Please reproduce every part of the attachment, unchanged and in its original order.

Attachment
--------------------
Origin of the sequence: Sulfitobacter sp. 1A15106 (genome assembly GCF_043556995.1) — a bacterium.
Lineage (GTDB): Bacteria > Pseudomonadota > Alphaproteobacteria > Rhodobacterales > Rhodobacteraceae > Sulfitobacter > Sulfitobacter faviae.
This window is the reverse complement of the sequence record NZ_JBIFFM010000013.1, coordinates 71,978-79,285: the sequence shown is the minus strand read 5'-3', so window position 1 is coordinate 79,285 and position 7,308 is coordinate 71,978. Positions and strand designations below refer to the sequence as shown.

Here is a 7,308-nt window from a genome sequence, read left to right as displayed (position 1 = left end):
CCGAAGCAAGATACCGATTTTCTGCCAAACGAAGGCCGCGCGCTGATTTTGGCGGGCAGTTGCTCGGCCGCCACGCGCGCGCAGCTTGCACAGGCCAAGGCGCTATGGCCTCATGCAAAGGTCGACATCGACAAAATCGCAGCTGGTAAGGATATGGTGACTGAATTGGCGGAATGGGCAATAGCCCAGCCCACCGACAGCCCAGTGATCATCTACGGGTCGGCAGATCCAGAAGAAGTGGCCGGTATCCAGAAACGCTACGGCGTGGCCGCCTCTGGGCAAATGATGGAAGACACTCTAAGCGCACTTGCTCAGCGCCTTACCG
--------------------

Origin of the sequence: Sulfitobacter sp. 1A15106 (genome assembly GCF_043556995.1) — a bacterium.
Lineage (GTDB): Bacteria > Pseudomonadota > Alphaproteobacteria > Rhodobacterales > Rhodobacteraceae > Sulfitobacter > Sulfitobacter faviae.
This window is the reverse complement of the sequence record NZ_JBIFFM010000013.1, coordinates 71,978-79,285: the sequence shown is the minus strand read 5'-3', so window position 1 is coordinate 79,285 and position 7,308 is coordinate 71,978. Positions and strand designations below refer to the sequence as shown.

Here is a 7,308-nt window from a genome sequence, read left to right as displayed (position 1 = left end):
CCGAAGCAAGATACCGATTTTCTGCCAAACGAAGGCCGCGCGCTGATTTTGGCGGGCAGTTGCTCGGCCGCCACGCGCGCGCAGCTTGCACAGGCCAAGGCGCTATGGCCTCATGCAAAGGTCGACATCGACAAAATCGCAGCTGGTAAGGATATGGTGACTGAATTGGCGGAATGGGCAATAGCCCAGCCCACCGACAGCCCAGTGATCATCTACGGGTCGGCAGATCCAGAAGAAGTGGCCGGTATCCAGAAACGCTACGGCGTGGCCGCCTCTGGGCAAATGATGGAAGACACTCTAAGCGCACTTGCTCAGCGCCTTACCG